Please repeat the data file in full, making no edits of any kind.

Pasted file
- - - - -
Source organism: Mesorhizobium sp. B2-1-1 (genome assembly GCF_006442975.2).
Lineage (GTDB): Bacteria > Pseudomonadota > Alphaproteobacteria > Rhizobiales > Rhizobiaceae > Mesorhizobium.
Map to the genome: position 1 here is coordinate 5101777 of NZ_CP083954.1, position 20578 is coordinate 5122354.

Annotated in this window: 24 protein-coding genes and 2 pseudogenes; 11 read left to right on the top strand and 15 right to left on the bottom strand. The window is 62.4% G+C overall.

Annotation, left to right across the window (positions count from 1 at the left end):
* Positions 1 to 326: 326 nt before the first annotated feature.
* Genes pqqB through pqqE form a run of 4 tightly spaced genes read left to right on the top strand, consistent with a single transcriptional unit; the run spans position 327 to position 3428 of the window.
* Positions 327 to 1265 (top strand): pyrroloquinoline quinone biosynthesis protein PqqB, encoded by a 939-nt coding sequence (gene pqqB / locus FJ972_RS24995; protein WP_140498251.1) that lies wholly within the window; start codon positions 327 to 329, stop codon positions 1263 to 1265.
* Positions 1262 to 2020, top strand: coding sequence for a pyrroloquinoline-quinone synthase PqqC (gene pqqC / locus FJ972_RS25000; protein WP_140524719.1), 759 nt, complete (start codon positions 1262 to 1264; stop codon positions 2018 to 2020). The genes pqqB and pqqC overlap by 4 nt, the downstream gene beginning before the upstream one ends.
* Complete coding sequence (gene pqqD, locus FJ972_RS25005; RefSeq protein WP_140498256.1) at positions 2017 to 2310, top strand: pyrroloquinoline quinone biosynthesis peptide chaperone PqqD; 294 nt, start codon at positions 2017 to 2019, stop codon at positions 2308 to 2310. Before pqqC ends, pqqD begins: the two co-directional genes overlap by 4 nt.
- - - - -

Source organism: Mesorhizobium sp. B2-1-1 (genome assembly GCF_006442975.2).
Lineage (GTDB): Bacteria > Pseudomonadota > Alphaproteobacteria > Rhizobiales > Rhizobiaceae > Mesorhizobium.
Map to the genome: position 1 here is coordinate 5101777 of NZ_CP083954.1, position 20578 is coordinate 5122354.

Annotated in this window: 24 protein-coding genes and 2 pseudogenes; 11 read left to right on the top strand and 15 right to left on the bottom strand. The window is 62.4% G+C overall.

Annotation, left to right across the window (positions count from 1 at the left end):
* Positions 1 to 326: 326 nt before the first annotated feature.
* Genes pqqB through pqqE form a run of 4 tightly spaced genes read left to right on the top strand, consistent with a single transcriptional unit; the run spans position 327 to position 3428 of the window.
* Positions 327 to 1265 (top strand): pyrroloquinoline quinone biosynthesis protein PqqB, encoded by a 939-nt coding sequence (gene pqqB / locus FJ972_RS24995; protein WP_140498251.1) that lies wholly within the window; start codon positions 327 to 329, stop codon positions 1263 to 1265.
* Positions 1262 to 2020, top strand: coding sequence for a pyrroloquinoline-quinone synthase PqqC (gene pqqC / locus FJ972_RS25000; protein WP_140524719.1), 759 nt, complete (start codon positions 1262 to 1264; stop codon positions 2018 to 2020). The genes pqqB and pqqC overlap by 4 nt, the downstream gene beginning before the upstream one ends.
* Complete coding sequence (gene pqqD, locus FJ972_RS25005; RefSeq protein WP_140498256.1) at positions 2017 to 2310, top strand: pyrroloquinoline quinone biosynthesis peptide chaperone PqqD; 294 nt, start codon at positions 2017 to 2019, stop codon at positions 2308 to 2310. Before pqqC ends, pqqD begins: the two co-directional genes overlap by 4 nt.